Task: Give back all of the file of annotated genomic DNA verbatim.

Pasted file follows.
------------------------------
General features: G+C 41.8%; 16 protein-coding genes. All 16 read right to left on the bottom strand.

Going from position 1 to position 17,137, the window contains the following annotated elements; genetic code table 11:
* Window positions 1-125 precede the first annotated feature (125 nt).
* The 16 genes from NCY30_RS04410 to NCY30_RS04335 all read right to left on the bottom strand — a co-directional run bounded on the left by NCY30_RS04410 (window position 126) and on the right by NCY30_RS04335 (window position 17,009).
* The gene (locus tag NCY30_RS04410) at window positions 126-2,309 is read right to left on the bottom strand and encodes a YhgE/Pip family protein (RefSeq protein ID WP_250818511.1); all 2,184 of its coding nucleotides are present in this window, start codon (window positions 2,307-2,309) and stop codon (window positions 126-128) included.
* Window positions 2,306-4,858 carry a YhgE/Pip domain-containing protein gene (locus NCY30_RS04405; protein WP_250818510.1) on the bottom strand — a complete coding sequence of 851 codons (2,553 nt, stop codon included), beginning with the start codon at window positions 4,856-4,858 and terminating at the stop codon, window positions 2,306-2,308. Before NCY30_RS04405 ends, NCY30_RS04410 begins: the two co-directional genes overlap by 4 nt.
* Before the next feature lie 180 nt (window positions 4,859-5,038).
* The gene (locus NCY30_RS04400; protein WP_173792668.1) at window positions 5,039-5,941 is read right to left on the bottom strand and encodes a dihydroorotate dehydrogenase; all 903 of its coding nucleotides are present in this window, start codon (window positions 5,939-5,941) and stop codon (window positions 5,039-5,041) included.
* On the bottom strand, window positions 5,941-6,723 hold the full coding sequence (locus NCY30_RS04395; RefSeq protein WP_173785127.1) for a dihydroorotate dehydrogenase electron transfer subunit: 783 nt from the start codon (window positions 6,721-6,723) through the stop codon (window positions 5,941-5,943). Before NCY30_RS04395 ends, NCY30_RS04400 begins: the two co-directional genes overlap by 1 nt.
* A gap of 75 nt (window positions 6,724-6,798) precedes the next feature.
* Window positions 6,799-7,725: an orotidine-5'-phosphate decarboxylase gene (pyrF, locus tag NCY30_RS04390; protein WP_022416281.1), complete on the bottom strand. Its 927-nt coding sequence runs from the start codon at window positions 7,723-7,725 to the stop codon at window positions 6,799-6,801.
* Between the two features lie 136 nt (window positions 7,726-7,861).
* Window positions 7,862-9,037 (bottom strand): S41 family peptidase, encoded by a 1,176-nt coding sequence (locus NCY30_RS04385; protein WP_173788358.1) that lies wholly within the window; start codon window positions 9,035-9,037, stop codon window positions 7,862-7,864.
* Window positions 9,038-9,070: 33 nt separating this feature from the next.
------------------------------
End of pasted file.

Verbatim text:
General features: G+C 41.8%; 16 protein-coding genes. All 16 read right to left on the bottom strand.

Going from position 1 to position 17,137, the window contains the following annotated elements; genetic code table 11:
* Window positions 1-125 precede the first annotated feature (125 nt).
* The 16 genes from NCY30_RS04410 to NCY30_RS04335 all read right to left on the bottom strand — a co-directional run bounded on the left by NCY30_RS04410 (window position 126) and on the right by NCY30_RS04335 (window position 17,009).
* The gene (locus tag NCY30_RS04410) at window positions 126-2,309 is read right to left on the bottom strand and encodes a YhgE/Pip family protein (RefSeq protein ID WP_250818511.1); all 2,184 of its coding nucleotides are present in this window, start codon (window positions 2,307-2,309) and stop codon (window positions 126-128) included.
* Window positions 2,306-4,858 carry a YhgE/Pip domain-containing protein gene (locus NCY30_RS04405; protein WP_250818510.1) on the bottom strand — a complete coding sequence of 851 codons (2,553 nt, stop codon included), beginning with the start codon at window positions 4,856-4,858 and terminating at the stop codon, window positions 2,306-2,308. Before NCY30_RS04405 ends, NCY30_RS04410 begins: the two co-directional genes overlap by 4 nt.
* Before the next feature lie 180 nt (window positions 4,859-5,038).
* The gene (locus NCY30_RS04400; protein WP_173792668.1) at window positions 5,039-5,941 is read right to left on the bottom strand and encodes a dihydroorotate dehydrogenase; all 903 of its coding nucleotides are present in this window, start codon (window positions 5,939-5,941) and stop codon (window positions 5,039-5,041) included.
* On the bottom strand, window positions 5,941-6,723 hold the full coding sequence (locus NCY30_RS04395; RefSeq protein WP_173785127.1) for a dihydroorotate dehydrogenase electron transfer subunit: 783 nt from the start codon (window positions 6,721-6,723) through the stop codon (window positions 5,941-5,943). Before NCY30_RS04395 ends, NCY30_RS04400 begins: the two co-directional genes overlap by 1 nt.
* A gap of 75 nt (window positions 6,724-6,798) precedes the next feature.
* Window positions 6,799-7,725: an orotidine-5'-phosphate decarboxylase gene (pyrF, locus tag NCY30_RS04390; protein WP_022416281.1), complete on the bottom strand. Its 927-nt coding sequence runs from the start codon at window positions 7,723-7,725 to the stop codon at window positions 6,799-6,801.
* Between the two features lie 136 nt (window positions 7,726-7,861).
* Window positions 7,862-9,037 (bottom strand): S41 family peptidase, encoded by a 1,176-nt coding sequence (locus NCY30_RS04385; protein WP_173788358.1) that lies wholly within the window; start codon window positions 9,035-9,037, stop codon window positions 7,862-7,864.
* Window positions 9,038-9,070: 33 nt separating this feature from the next.